NPR’s Don Gonyea addresses Chico State
Some 350 political junkies turned up at Laxson Auditorium on Thursday, Sept. 20, to hear Don Gonyea explain what’s happening as this year’s interminable presidential campaign grinds to conclusion.
If Gonyea’s name rings no chimes, you’ve probably got your radio preset to KPAY and not KCHO, the local NPR outlet on which Gonyea’s been heard for two decades. Half of his NPR tenure was spent as a White House reporter, attending presidential press conferences, waiting for nearly three years before the former POTUS, George W. Bush, ever called on him to take a question.
For a reporter, a decade in the White House press corps humanizes the people who hold the nation’s highest office. “When you see the president every single day,” Gonyea told the Chico Performances audience, “you do come to see a human being…. Some days you can just tell when they’re having a bad day.”
Gonyea was in the White House press room on Sept. 11, 2001, that traumatic morning when terrorists flew planes into the World Trade Center. He was one of the people evacuated when the fear hit home that 1600 Pennsylvania Ave. might be one of that morning’s targets.
After his stint at the White House, Gonyea went on to make what he calls “movies in sound,” short aural reports that tap into public sentiment in the toss-up states where political ads on television are ubiquitous.
“Compared to places like Ohio, it’s like Brigadoon here,” Gonyea said. “You guys don’t get that many political ads. In those eight swing states, the political advertising never stops.”
He’s pursued stories from Shanghai to San Salvador, and he’s spent time with lots of famous names, but he’s requested only two autographs from people he’s interviewed. Johnny Cash, who was nice to Gonyea when he was a country-music disc jockey in the early ’80s, was the first. The Laxson audience wouldn’t learn who provided the second autograph until the evening was drawing to a close. In the interim, Gonyea talked about “a strange place called Election 2012, a place I’ve been living since April of 2011.”
How strange is that place?
“Well, Herman Cain was once the Republican frontrunner,” Gonyea said. “Newt Gingrich was once the frontrunner. Even Donald Trump was briefly the frontrunner.”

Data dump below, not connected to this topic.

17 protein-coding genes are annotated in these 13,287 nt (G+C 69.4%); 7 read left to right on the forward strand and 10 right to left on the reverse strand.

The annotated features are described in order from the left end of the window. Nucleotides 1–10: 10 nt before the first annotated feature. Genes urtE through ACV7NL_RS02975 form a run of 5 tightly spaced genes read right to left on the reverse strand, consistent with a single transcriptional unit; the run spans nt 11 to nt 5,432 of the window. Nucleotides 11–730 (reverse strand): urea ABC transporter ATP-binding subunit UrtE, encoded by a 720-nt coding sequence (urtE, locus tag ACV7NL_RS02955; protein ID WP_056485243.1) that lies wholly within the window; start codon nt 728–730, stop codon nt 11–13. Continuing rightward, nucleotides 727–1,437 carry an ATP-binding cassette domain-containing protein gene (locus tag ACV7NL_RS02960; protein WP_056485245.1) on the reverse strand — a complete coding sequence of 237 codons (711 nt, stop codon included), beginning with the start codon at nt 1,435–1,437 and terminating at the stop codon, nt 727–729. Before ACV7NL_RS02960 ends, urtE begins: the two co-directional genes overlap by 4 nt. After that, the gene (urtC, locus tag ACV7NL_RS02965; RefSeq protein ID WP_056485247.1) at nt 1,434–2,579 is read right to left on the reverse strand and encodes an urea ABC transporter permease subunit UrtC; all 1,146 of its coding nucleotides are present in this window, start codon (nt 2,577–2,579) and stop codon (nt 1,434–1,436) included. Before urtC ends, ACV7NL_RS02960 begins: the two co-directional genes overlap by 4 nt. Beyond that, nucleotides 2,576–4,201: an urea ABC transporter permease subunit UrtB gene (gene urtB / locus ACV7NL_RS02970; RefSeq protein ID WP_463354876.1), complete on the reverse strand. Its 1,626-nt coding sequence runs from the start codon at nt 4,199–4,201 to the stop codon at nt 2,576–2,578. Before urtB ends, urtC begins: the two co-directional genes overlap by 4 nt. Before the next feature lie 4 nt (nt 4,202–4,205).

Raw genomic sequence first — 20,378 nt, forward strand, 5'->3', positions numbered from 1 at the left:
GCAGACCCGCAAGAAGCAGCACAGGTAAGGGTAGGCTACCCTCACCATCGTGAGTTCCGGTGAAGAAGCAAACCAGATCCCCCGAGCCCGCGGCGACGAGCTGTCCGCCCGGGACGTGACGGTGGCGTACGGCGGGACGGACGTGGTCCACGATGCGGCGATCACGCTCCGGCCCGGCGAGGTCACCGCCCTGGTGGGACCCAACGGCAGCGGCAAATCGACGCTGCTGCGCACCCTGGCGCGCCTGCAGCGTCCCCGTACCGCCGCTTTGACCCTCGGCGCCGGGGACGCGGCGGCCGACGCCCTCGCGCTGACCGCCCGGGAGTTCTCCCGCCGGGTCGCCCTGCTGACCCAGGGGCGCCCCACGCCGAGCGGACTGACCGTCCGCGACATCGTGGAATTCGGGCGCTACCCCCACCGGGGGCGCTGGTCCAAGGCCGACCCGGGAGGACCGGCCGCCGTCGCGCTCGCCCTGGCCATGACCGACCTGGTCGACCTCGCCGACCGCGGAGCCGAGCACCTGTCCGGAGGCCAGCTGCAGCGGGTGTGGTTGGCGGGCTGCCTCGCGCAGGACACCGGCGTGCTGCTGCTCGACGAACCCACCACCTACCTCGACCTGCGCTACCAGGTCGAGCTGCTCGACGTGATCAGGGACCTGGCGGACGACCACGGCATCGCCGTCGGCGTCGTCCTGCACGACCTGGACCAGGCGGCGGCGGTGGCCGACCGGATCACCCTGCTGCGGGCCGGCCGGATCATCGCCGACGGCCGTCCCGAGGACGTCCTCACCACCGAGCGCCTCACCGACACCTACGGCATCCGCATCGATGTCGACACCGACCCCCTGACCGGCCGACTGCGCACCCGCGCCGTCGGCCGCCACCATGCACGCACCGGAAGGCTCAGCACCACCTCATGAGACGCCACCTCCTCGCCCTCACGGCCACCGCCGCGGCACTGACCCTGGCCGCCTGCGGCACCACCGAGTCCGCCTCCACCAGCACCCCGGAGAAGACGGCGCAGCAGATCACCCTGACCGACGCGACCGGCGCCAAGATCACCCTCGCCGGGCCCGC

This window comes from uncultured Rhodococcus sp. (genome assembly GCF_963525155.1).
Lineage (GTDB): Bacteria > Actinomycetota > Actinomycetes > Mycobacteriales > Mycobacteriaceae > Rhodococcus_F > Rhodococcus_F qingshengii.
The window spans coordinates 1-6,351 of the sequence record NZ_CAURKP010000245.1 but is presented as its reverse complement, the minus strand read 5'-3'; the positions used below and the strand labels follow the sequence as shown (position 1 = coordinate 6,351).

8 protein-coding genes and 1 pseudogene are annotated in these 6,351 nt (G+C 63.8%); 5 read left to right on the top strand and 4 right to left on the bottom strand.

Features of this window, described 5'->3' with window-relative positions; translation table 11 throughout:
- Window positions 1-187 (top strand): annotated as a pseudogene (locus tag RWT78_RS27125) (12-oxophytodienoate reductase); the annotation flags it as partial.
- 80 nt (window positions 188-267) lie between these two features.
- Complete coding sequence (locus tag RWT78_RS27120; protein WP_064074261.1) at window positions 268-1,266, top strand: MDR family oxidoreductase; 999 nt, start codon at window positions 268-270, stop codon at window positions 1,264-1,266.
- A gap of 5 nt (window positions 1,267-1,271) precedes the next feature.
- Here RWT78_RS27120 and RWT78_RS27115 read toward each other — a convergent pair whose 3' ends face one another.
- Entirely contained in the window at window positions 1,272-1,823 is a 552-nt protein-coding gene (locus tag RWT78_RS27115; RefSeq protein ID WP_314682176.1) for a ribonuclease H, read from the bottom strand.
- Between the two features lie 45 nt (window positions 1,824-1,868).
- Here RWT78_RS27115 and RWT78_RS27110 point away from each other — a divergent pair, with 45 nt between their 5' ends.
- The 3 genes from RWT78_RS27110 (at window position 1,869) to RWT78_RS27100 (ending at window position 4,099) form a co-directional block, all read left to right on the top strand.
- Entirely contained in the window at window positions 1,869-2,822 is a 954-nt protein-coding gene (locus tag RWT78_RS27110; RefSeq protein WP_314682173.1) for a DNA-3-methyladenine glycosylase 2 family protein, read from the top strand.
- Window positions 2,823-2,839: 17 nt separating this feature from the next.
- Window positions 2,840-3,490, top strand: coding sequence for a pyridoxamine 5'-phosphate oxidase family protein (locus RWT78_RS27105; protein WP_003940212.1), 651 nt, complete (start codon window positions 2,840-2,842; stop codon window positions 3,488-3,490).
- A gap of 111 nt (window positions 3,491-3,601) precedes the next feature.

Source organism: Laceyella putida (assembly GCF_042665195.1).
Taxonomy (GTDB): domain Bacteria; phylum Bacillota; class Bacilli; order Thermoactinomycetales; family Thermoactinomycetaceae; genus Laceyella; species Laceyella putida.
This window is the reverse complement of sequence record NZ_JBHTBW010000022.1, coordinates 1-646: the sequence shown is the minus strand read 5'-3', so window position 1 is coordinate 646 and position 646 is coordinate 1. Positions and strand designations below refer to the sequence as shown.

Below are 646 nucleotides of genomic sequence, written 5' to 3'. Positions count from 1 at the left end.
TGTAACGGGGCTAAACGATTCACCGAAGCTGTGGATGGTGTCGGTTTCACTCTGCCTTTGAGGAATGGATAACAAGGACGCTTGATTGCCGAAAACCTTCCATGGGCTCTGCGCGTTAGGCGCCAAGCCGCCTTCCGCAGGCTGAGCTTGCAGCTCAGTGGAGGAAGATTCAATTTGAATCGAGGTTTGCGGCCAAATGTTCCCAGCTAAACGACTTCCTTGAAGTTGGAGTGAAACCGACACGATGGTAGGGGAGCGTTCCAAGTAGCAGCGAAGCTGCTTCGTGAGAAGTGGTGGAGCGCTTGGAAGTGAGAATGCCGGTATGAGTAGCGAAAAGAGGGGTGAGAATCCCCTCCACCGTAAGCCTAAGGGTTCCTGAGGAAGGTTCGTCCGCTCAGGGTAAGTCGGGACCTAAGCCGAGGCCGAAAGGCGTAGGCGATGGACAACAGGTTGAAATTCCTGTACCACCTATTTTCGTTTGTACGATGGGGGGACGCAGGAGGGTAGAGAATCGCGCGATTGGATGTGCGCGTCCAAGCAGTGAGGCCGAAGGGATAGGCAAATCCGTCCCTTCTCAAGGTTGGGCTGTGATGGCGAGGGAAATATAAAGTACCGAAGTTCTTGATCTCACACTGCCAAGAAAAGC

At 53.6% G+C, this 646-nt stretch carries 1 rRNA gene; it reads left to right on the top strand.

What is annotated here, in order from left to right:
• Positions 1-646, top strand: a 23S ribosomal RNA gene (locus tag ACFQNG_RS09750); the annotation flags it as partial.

Gonyea sees this as a vastly different election than the one in 2008.
“Last time was like an epic novel,” Gonyea said. “We had a war hero. We had Sarah Palin, who, no matter what you think of her, was a larger-than-life figure. We knew there was a chance for a historic first. First female president. First African-American president.”
It’s different this year. “Obama’s a little different. He’s bruised.”
Gonyea has spent a lot of time on buses and in Fairfield Inns. He’s thrust microphones into the faces of potential voters in diners and Dairy Queens, attempting to unravel the mystery of how there can still be undecided voters this late in the game. He’s been to the Iowa State Fair twice, and if you’re a devoted listener of his reporting, you may have heard him gag on air when he tried eating a deep-fried stick of butter. “I don’t recommend it,” he told a chuckling audience.
Gonyea’s view is that “Obama’s on a roll, and Romney’s struggling. At Romney rallies, it’s easy to find someone who will tell you they first supported Herman Cain, then switched to Rick Santorum. But now those people just want Obama to lose.”
If Romney loses, Gonyea predicts lots of recriminations among Republicans looking to assess blame. And he fully expects the campaign for 2016 to start around mid-November of this year.
During the question-and-answer session that concluded the evening, a woman in the audience reminded Gonyea that there had been two autographs he’d acquired during his career in broadcasting. Who was the second? That was Rosa Parks, whom Gonyea described as a civil-rights hero and whose signature he clearly prized.
Jared Carter, a 15-year-old Inspire charter school student, closed out the evening by asking the reporter if he saw any prospects for compromise between the warring political factions once the election was over. “I don’t see anything changing in the near future,” Gonyea sighed. “Moderates would be required, and I don’t see many.”
Earlier, Gonyea had addressed the seriousness of this election, for people who are old now, and for those like Carter, who will be 65 in 2062.
“It’s a different vibe from four years ago,” he’d told the Laxson audience, “and some people find it boring. But here’s where I think it’s not boring. So much is as stake. Both candidates say they’re going to send the country in fundamentally different directions. In 2001, you had people saying there was not much difference between Gore and Bush. This year, no one is saying there’s no difference between Romney and Obama.”